Some have already called it a strong contender for the most stupid tweet on the year
— Marie Claire (@marieclaire) July 28, 2017
(which is quite a big call), however, I prefer to judge articles on their merit as opposed to a 140-character summary. So here is the gist of Mehera Bonner‘s argument at “Marie Claire”:
But my main issue with Dunkirk is that it’s so clearly designed for men to man-out over. And look, it’s not like I need every movie to have “strong female leads.” Wonder Woman can probably tide me over for at least a year, and I understand that this war was dominated by brave male soldiers. I get that. But the packaging of the film, the general vibe, and the tenor of the people applauding it just screams “men-only”—and specifically seems to cater to a certain type of very pretentious man who would love nothing more than to explain to me why I’m wrong about not liking it. If this movie were a dating profile pic, it would be a swole guy at the gym who also goes to Harvard. If it was a drink it would be Stumptown coffee. If it was one of your friends, it would be the one who starts his sentences with “I get what you’re saying, but…”
I guess congratulations are in order for Nolan managing to unite high-brow male critics and very annoying people on Twitter under a common bromance, but to me, Dunkirk felt like an excuse for men to celebrate maleness—which apparently they don’t get to do enough. Fine, great, go forth, but if Nolan’s entire purpose is breaking the established war movie mold and doing something different—why not make a movie about women in World War II? Or—because I know that will illicit cries of “ugh, not everything has to be about feminism, ugh!”—how about any other marginalized group? These stories shouldn’t be relegated to indie films and Oscar season. It’s up to giant powerhouse directors like Nolan to tell them, which is why Dunkirk feels so basic. It’s a summer war movie. It’ll make you fear for the future and pray that we never fight again. You might get kind of sick. If you’re like me, a random man will come up to you after and explain why you’re wrong for disliking it. But this war movie isn’t special. At the end of the day, it’s like all the rest of them.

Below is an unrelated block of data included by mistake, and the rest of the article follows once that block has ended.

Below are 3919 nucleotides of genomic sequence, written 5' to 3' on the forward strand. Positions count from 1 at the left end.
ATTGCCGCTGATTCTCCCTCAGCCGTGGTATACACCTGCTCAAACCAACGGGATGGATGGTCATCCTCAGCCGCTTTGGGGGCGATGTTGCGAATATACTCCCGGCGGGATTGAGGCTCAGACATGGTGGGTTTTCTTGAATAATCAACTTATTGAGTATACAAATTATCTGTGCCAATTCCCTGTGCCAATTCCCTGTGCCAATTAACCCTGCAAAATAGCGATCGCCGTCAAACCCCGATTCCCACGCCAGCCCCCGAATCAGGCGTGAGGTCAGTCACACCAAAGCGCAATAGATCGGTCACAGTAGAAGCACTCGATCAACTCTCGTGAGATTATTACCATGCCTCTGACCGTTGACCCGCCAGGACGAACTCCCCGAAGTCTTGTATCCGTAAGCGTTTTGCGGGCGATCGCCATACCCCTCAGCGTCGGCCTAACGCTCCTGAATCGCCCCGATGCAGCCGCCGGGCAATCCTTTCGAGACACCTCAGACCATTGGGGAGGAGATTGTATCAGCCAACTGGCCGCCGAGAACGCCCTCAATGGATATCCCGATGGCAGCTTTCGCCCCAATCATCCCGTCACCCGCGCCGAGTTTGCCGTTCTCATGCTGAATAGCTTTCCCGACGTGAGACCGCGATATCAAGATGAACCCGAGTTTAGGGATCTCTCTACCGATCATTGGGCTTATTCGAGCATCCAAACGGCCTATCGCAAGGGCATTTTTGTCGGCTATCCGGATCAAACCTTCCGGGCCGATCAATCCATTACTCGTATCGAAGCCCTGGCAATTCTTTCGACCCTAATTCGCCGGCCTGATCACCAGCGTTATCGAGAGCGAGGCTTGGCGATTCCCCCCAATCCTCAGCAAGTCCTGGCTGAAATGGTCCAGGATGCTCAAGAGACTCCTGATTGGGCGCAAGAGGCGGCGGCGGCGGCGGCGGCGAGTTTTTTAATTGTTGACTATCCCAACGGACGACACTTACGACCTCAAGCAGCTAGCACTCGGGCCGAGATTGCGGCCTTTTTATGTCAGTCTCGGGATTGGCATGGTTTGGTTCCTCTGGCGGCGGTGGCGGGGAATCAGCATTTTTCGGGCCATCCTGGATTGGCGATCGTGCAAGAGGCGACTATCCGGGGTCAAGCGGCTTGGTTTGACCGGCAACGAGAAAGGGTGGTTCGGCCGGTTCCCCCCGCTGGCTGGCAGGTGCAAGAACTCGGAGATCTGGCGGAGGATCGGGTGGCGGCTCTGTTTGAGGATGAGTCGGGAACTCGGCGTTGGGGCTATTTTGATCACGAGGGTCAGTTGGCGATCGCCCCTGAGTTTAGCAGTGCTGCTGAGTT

I cannot comment on the artistic or cinematic merits of the movie, as I must be the only person alive still not to have seen it. The reviews have been overwhelmingly positive, as have been the reactions from friends, except for one somewhat ambivalent one. I suspect that “Dunkirk”, while objectively a good movie, is made to look great by comparison with all the shite that generally hits the movie screens (the sequel to a remake of a movie from a comic based on a theme park ride, and some such).
So even though I don’t have a dog in this fight, I guess I’m still “a certain type of very pretentious man who would love nothing more than to explain to me why I’m wrong about not liking it,” in Ms Bonner’s words. Nevertheless, I will take that risk, so here are a few comments:
1.Once, war movies used to be criticised for glamorising and celebrating war – all that gung-ho, flag-waving stuff about killing the Jerries and the Japs – but since no war movie in a recent history could possibly be mischaracterised like that, I see it’s now trendy to accuse of them of “celebrating maleness” instead, whatever the hell that means. For me it makes as much sense to say about a movie set in convent that it celebrates femininity, i.e. not much. Of course any movie about war, and in particular about combat, will be overwhelmingly male in nature. Unless one portrays all the protagonists as fools, cowards, knaves and psychopaths (as no doubt many “woke” movie-makers would love to), a film about large numbers of men put in dangerous and stressful situations will “celebrate” – i.e. look at – qualities such as honour, courage, responsibility, friendship, loyalty, heroism, sacrifice, endurance, etc. You cannot rewrite it out of history and art no matter how much you might dislike it.
2. We have gone from one extreme, where women and minorities have indeed been largely overlooked in historical writing and historically-inspired art, to another extreme, where everything in history now should be seen through a prism of women and minority experience. Neither approach is balanced, needless to say, or does any favours to accuracy and comprehensivity.
3. The reason why movies like “Dunkirk” supposedly “celebrate maleness” is partly a reflection of history but also partly a commercial one. I like great overlooked war stories as much as the next person – and, for one, believe that the story of the all-Japanese-American 442nd Infantry Regiment, the highest decorated unit in US Army history, still needs to be told – but the simple fact is that war stories about women or minorities are niche stories and simply don’t get enough bums onto theatre seats. Think “The Miracle of Santa Anna” (Spike Lee’s all African-American war movie), “Windtalkers” (Native American code talkers), “Paradise Road” (Australian army nurses), and so on. This is also one of the reasons why we don’t see too many gay or lesbian romantic comedies – there is simply not enough commercial interest. And this is precisely why such stories are “relegated to indie films and Oscar season”.
4. In the end, you can’t please everyone. Nolan seems to have done a good job pleasing a lot of people, except Ms Bonner. If Ms Bonner were to make a war movie, she would no doubt please herself and the staff at “Marie Claire”, but it’s likely most of those pretentious and annoying men she doesn’t like would stay away and the movie would not be a hit. Still, for all that, anti-war and anti-men war movies continue to be made, commercial success be damned, because for the contemporary Hollywood this is their new favourite narrative, from Oliver Stone’s Vietnam War movies to a long succession of anti-Iraq War flops.